It seems like the majority of uses of Adorkable that I see appear to be YMMV fan reactions, instead of being objective and in-universe. I've cleaned up a few of these, but I keep coming across them. Reading the example subpages doesn't exactly encourage me on this one. So the question I have is if we want to make this a YMMV item, or do we want to engage in some heavy wick cleanup?
I don't think it's a YMMV trope, but I remember thinking recently that the description needs to be tightened up. It's really supposed to be about characters that have social awkwardness and nerdiness played for cute points, but it's not uncommon to see it used to describe a character who is merely embarrassed or the like.
It's one of those tropes, like Moe or Badass, that writers certainly aim for but are ultimately an audience reaction. And can happen where it was particularly intended. I think it should just be made YMMV, unless there is some reason to narrow it down to in-universe (for which it might be better to start anew with an "Adorkable Reaction" article).
I think it used to be YMMV as I sometimes see it on YMMV sub-pages. Can you give specific examples of pages or wicks that misuse it? I haven't noticed it myself. But I for sure do see it with zero context a lot, which is problematic in itself, so troper hive mind cannot decide whether it fits or not.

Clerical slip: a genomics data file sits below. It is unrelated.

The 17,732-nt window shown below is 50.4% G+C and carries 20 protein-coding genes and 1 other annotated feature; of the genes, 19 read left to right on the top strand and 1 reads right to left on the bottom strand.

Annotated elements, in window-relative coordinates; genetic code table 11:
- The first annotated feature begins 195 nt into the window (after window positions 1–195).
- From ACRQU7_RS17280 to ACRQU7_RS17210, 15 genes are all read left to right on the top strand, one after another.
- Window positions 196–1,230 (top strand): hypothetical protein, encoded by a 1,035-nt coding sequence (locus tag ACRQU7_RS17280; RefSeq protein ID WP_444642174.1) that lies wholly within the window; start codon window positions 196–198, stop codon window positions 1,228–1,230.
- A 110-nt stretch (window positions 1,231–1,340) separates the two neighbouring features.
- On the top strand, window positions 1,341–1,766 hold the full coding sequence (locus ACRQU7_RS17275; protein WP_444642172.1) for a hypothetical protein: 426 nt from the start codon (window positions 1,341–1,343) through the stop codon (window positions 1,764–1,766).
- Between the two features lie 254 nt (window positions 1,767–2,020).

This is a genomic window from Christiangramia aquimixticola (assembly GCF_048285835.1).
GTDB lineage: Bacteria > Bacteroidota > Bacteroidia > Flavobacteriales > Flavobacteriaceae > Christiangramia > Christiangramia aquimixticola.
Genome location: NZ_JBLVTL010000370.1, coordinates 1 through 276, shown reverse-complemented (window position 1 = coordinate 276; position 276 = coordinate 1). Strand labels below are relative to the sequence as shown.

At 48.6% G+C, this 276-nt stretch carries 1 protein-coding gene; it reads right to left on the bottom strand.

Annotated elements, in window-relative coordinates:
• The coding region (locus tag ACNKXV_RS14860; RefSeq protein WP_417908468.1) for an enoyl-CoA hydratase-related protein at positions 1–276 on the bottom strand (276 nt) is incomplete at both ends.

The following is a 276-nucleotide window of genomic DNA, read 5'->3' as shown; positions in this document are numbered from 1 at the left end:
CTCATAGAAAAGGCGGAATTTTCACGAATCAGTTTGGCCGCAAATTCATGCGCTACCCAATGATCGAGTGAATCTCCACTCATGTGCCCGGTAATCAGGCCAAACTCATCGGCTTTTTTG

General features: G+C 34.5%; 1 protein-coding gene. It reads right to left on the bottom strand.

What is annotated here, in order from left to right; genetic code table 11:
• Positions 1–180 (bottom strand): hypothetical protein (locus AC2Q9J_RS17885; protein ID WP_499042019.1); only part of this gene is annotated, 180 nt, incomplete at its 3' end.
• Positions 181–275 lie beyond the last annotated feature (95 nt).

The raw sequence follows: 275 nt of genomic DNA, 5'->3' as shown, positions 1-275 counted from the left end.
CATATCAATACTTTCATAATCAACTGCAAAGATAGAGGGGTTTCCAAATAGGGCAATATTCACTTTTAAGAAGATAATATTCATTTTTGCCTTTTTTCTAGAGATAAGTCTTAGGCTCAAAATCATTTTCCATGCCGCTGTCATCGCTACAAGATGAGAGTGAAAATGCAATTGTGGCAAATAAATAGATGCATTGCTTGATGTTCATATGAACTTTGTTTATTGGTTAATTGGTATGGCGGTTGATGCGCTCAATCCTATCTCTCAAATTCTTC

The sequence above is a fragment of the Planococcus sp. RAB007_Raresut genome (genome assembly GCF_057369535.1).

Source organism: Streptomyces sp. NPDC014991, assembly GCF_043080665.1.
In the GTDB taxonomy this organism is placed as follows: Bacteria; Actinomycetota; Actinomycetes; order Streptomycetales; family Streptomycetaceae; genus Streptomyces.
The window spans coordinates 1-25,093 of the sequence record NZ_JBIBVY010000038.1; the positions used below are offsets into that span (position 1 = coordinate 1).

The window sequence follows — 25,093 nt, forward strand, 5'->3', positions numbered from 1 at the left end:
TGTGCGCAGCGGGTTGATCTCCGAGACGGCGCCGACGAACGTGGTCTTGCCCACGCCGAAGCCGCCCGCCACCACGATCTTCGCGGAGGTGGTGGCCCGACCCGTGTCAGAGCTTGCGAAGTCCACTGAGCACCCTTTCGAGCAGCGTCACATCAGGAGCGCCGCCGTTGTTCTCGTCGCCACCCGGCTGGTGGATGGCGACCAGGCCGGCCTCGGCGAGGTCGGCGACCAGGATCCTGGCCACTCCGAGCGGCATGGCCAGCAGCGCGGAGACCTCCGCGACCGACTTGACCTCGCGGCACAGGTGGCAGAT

Well, on this page the protagonist is described as adorkable when he's actually kind of a jerk and his eccentricities are played for laughs rather than cute points. Lower down on the page is the awkward, nerdy Shiori whose whole character seems to be basically built around the idea of Adorkable. So I'd say it's used by people to describe a YMMV reaction, but is not a YMMV trope.
edited 14th Mar '13 7:40:28 PM by Arha
Yeah, this definitely needs a cleanup and a tighter definition. Some misuse I've seen:
- Jessica Chastain's character in Zero Dark Thiry. At no point in the movie is she sexualized or portrayed as dorky, (though she is portrayed as intelligent).
- Representative Ashley in Lincoln. Again, in no way sexualized, and it's debatable whether modern definitions of dorky apply to 19th century congressmen.
- Moss in the IT Crowd. He's definitely a dork, but the show doesn't portray him as attractive - you may well personally find his dorkiness adorable, but that reflects on you, not his portrayal.
- The Asian character in Sixteen Candles. If he qualifies as a dork, he's an Extroverted Nerd - he is supremely confident and romantically successful.
- Angelina Jolie. C'mon!
We should limit this to those cases where a character is portrayed as attractive because of their awkwardness.That sounds like it would overlap with Clumsy Cutie.
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No, the other one.
Clumsy and awkward are different, though. And the latter in this case should refer to social manners, not physical awkwardness. Otherwise the distinction isn't really there in my eyes.
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Right - I meant social ineptness. But if adorkable overlaps strongly with other tropes (and it may), I would also support making this an exampleless definition page. "The word 'Adorkable' is a portmanteau of 'Adorable' and 'Dork.' Here are some details about the term. For examples, see: Clumsy Cute, Nerds Are Sexy, Weakness Turns Her On." Or we can have an examples section consisting solely of people explicitly describing / invoking the concept. Stuff like promos of New Girl, which said "[Zoe Deschanel's character] is adorkable!"